June 15, 2013

Morsi Threatens Ethiopia Over Dam Project, And Backs Al-Qaeda In Syria

Morsi and Erdoğan are backing Al-Qaeda in Syria, and working against the wishes and interests of the Syrian people.

The Ethiopian Dam project called, "Grand Ethiopian Renaissance Dam" that began construction in April 2011 has recently made headlines because the Muslim Brotherhood leadership in Egypt have threatened to sabotage the project.

Earlier this month, numerous leading Egyptian political figures were caught in a brainstorming session on live television arguing about the kinds of methods that can be used to stop the Dam's construction. They didn't know they were being filmed, and the international backlash was immediate.

But the Egyptian leadership stood firm in its position that the construction of the Ethiopian Dam in its current course is unacceptable. President Mohamed Morsi even threatened war against Ethiopia in a speech on Monday, saying, "If our share of Nile water decreases, our blood will be the alternative." Ethiopia's foreign ministry dismissed those threats, and continues to affirm that the Dam would not damage Egypt's water security.

I wasn't share what to think when I first heard of this developing story ten days ago. The Nile is held as sacred by the Egyptian people, it is a matter of national security for them, so they originally had my sympathy. But after watching an interview of late Ethiopian Prime Minister Meles Zenawi on Egyptian television in 2011, in which he laid out the reasons for the construction of the Dam and explained how it will benefit all the countries in the area, it became very clear that the current Egyptian leadership is unnecessarily taking a hard stance against the construction of the Dam.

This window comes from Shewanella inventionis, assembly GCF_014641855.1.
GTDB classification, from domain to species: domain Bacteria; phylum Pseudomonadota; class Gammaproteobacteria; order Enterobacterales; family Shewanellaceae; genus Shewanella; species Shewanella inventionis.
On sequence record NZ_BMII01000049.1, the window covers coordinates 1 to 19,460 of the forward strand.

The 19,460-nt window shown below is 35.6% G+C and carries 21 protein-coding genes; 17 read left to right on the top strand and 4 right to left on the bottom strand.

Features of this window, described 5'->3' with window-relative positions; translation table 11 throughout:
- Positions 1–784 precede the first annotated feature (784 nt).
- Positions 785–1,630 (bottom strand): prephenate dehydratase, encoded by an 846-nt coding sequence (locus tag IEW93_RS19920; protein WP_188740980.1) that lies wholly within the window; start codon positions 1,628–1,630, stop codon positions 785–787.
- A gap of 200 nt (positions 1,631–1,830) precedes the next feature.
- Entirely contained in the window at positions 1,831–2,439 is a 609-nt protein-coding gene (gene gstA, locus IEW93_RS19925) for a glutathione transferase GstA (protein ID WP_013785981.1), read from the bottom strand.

Zenawi described the Dam as a "win-win," and that Egypt would directly benefit because the Dam would solve its electricity problems. "Some Egyptian media and some Egyptian politicians," said Zenawi, "do not understand that building dams in Ethiopia for generation of electricity is in the interest of Egypt. And so these unwise people oppose it. But some media and some Egyptian politicians understand it and they do not oppose it."

The attachment to the Nile amongst many Egyptians is religious, so Morsi's rhetoric has made them happy. But Morsi is not taking a wise approach. For many Ethiopians, building the Dam is an issue of equality and justice more than anything else. Read this excerpt below from the article, "Damning the dam: Egypt opens floodgates against Ethiopia," by Youssef Khazem: